A life of its own – Profile on Daniel Avery

Looking back through an old interview from 2013, Mischa Mathys attempts to frame the enduring appeal of Daniel Avery.

A lot has happened since 2013. Much has changed in the world of music, and especially electronic music. DJs have assumed rock-star status, travelling the world on their skills and almost every piece of music released today at the very least references electronic dance music tropes. Who would have thought back in 2013, that this music would be as popular as it is now and who would believe that by 2021 it would be inducted into popular culture in the way that it has. 

I certainly didn’t think that would be the case when I first interviewed Daniel Avery back in 2013. Even though he had just released Drone Logic, a very popular independent dance record, it was still a niche record.  Even in the dance music arena, fit fell between the gaps of a minimal Techno sound coming from Berlin and UK Bass coming out of London. Avery, although already well known and admired in DJ circles, was still fairly unknown outside of the UK before Drone Logic, but that was to change too. 

The record left an impression, perhaps even because it fell well clear of the trend-informed mark of the time, and Avery’s star rose accordingly, only justifying his finely honed skill as a DJ. Some 8 years later though, and I’m still listening to Drone Logic and we’re all too familiar with Avery’s craft in the booth. Yes, while things have changed, much has stayed the same, and the best of these, like Avery and Drone Logic have stood the test of time. 

“I got told early on by several people close to me that the only thing you can do is make something that is true,” Avery told The Big Takeover in an interview from earlier this year, and that sentiment reflects the work and the artist’s enduring appeal today. Four solo albums and a touring schedule that sees this in-demand DJ play all over the world week in and week out, and there is no denying that Daniel Avery’s truth, much like his music, resonates with the rest of the world. As he says in that same interview; “A true and an honest statement can never be beaten.”

I guess I like club music

Avery has come a long way from his adolescent indulgences. “I’d probably ask myself if I still had that Lostprophets CD I bought in my early teens…” Daniel Avery said if he could ask his younger self a question during that old interview. It was the allure of guitars that initially caught the young Avery’s attention growing up in Bournemouth. He ”grew up on things like droney, shoegaze music” according to a Dummymag interview which led to playing the bass guitar and by the age of 15, he was recording music via a 4-track recorder.  It was a “very rudimentary set up,” he claims in The Big Takeover interview today, “but the second I started doing it, something felt right about it.”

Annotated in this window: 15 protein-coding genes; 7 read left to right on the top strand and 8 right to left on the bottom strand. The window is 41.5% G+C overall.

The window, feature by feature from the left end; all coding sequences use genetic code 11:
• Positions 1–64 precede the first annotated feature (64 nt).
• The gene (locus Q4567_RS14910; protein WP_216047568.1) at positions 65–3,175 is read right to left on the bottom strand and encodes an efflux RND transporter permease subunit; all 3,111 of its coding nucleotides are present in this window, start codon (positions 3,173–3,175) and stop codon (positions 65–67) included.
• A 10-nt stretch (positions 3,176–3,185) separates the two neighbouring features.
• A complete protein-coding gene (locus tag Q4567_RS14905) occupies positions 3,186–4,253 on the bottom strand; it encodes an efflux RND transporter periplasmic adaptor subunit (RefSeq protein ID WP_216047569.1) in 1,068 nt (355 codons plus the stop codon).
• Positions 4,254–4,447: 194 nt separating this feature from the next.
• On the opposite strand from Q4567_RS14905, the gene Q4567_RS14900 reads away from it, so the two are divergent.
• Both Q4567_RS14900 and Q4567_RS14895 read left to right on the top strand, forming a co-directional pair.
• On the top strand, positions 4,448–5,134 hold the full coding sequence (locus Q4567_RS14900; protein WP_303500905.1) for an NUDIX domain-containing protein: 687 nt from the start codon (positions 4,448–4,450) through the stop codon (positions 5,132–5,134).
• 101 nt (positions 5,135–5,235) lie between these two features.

Call it a latent talent or innate ability, but Daniel Avery’s first foray into music would not come from making it, but rather listening to it and it took him some time to come to terms with electronic music in particular. As “a young, naïve kid,” he recalls in Dummymag, “all that was there in front of me was stag and hen parties playing dance music that I fucking hated.” 

While initially put off by the tawdry aspects of “club music” he eventually warmed to the idea when he started hearing DJs like Erol Alkan and Andy Weatherwall playing sets that crossed a line between the attitude of punk-rock and the more polished aspects of electronic club music. “Richard Fearless and Death In Vegas were a very early one as well, because I love Death In Vegas and went to see them, and he was playing this mind-expanding techno and electronica. And I was like, ‘you know what, I guess I do like club music.’” That affirmation not only endeared Avery to the sound of club music, but most apparently propelled him forward towards a career in DJing.